Election Day is Tuesday, and candidates are making last-minute campaign appearances.
One of the popular stops was Sunday morning’s candidates brunch at Congregations of Shaare Shamayim in Bustleton. The event was co-hosted by lawyer and educator Ruth Horwitz and former state Sen. Bob Rovner.
Republican Danny Alvarez, a lawyer and married father of two from Somerton, is challenging Democratic District Attorney Seth Williams.
Alvarez, who served eight years as an assistant district attorney, has made fighting public corruption the centerpiece of his campaign.
“Nothing has been done about political corruption,” he said.
Alvarez wants to use all the resources of the office to prosecute crime and is not interested in hiring people to plan parties or serve as community liaisons.
As an example, he wants to dedicate resources to an anti-human trafficking unit.
“Philadelphia has become a hub of human trafficking,” he said.
City Controller Alan Butkovitz is seeking his third term. He previously served 15 years as a state representative.
Butkovitz said state Republicans are shortchanging Philadelphia on issues such as funding for public education, adding that the city needs help in general because it has a 28-percent poverty rate.
The incumbent said he loves his job, even though it’s a “very tough environment” economically. He’s used the office to critique the city’s Actual Value Initiative for property taxes, the sheriff’s office, rescue squads and charter schools. His recommendations have accounted for about $800 million in savings and efficiencies. He hopes to persuade the city’s hospitals and universities to purchase more of their manufactured goods from Philadelphia companies.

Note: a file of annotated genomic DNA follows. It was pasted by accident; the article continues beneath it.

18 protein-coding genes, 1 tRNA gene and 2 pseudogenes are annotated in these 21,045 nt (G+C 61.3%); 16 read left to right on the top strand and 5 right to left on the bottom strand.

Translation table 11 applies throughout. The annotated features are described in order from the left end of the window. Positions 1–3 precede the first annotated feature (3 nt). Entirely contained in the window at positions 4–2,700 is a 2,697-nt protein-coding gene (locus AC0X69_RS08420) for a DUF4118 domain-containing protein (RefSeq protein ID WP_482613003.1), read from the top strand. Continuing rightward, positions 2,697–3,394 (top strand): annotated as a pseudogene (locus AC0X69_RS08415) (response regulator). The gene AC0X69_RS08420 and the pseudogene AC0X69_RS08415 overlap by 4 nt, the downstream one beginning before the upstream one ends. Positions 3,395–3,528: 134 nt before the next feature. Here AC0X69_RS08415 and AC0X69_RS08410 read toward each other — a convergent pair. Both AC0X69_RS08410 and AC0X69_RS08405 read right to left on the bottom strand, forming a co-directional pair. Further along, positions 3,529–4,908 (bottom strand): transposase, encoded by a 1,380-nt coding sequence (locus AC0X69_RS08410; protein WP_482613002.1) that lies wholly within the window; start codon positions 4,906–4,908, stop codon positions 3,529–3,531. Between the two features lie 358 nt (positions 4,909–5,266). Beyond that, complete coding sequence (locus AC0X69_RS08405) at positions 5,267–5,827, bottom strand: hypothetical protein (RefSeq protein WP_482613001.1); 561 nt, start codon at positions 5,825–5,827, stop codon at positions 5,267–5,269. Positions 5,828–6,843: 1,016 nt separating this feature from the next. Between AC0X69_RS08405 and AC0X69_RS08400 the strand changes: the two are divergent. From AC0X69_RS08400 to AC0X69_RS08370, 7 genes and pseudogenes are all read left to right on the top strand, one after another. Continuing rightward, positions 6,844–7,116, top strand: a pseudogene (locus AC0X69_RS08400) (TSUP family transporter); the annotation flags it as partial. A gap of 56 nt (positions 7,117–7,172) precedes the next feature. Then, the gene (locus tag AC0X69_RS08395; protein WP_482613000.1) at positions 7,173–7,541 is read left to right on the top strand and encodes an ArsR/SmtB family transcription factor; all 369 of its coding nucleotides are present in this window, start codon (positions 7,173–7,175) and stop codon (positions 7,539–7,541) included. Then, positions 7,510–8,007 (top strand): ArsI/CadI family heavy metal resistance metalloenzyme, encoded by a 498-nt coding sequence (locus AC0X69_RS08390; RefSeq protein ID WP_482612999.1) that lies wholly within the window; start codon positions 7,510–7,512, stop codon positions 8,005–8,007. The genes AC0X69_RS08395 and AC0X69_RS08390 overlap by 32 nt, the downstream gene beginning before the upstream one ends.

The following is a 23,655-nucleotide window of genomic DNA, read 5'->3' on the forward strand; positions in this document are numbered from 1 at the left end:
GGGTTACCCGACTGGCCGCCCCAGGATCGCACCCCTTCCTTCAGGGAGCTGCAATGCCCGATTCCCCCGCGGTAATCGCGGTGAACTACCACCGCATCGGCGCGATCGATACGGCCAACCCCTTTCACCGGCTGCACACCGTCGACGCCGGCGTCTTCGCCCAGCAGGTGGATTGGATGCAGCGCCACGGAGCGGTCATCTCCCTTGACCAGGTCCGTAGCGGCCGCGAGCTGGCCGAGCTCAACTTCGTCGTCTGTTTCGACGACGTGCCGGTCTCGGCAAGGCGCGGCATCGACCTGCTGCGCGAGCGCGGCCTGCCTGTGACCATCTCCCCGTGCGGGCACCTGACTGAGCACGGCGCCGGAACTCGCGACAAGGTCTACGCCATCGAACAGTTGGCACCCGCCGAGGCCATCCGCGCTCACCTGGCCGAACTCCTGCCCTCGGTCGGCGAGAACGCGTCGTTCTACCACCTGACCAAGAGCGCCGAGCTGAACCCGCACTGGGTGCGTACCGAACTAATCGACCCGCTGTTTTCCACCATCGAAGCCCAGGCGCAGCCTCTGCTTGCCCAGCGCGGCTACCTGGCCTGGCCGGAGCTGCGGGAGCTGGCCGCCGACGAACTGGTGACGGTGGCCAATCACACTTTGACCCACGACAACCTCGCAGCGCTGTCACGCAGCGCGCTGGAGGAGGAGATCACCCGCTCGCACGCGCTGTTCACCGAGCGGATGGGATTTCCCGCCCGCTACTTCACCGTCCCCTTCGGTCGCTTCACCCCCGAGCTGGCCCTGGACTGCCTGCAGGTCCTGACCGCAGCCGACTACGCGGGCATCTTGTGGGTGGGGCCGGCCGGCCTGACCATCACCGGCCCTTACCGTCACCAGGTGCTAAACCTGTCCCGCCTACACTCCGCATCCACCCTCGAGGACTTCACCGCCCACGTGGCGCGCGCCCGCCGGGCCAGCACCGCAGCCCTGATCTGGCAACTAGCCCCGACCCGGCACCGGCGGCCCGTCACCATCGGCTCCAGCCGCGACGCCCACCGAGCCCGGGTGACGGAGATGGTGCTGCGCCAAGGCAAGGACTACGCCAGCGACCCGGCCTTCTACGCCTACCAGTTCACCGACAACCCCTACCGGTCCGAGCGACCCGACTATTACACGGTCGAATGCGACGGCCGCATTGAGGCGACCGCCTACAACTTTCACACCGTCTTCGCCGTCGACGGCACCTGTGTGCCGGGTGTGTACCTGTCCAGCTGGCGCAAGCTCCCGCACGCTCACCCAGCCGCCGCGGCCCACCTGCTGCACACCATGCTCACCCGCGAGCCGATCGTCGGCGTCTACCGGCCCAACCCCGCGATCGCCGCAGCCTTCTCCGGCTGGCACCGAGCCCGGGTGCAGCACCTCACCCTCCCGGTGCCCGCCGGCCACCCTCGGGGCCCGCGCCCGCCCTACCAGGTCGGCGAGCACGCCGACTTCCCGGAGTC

Butkovitz said he has not been shy about criticizing members of his party.
“I haven’t had any trouble standing up to a Democratic mayor,” he said.
Republican Terry Tracy said Butkovitz has not effectively used the great powers the office is given through the Home Rule Charter.
In particular, Tracy lays some of the blame on Butkovitz for the financial disarray and overall woes in the School District of Philadelphia.
“You have to win the lottery to get a quality education in the city,” said Tracy, noting the popularity of charter schools.
Tracy said he will be a better watchdog for the city’s finances.
“The money is being spent ineffectively,” he said. “To me, it’s a question of vision, values and judgment.”
In Tuesday’s other races, Republican Vic Stabile will face Democrat Jack McVay for a seat on Pennsylvania Superior Court. McVay is a lawyer from Cumberland County. McVay is a Common Pleas Court judge from Allegheny County.
City voters will elect seven people to the Court of Common Pleas. The candidates are Republican Ken Powell, Libertarian Stephen Miller, Democrats Timika Lane, Joe Fernandes, Dan McCaffery, Giovanni Campbell, Sierra Thomas Street and Scott O’Keefe, and Anne Marie Coyle, who will appear on the Republican and Democratic tickets.
Voters will elect three individuals to Municipal Court. There is no drama. The only candidates are Democrats Martin Coleman, Henry Lewandowski and Fran Shields, who lives in Lawndale.